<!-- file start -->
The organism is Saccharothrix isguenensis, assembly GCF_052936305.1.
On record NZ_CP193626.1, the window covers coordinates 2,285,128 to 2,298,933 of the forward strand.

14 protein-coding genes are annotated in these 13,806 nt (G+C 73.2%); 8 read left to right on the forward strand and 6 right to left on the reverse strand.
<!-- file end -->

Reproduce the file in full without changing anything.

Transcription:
The organism is Saccharothrix isguenensis, assembly GCF_052936305.1.
On record NZ_CP193626.1, the window covers coordinates 2,285,128 to 2,298,933 of the forward strand.

14 protein-coding genes are annotated in these 13,806 nt (G+C 73.2%); 8 read left to right on the forward strand and 6 right to left on the reverse strand.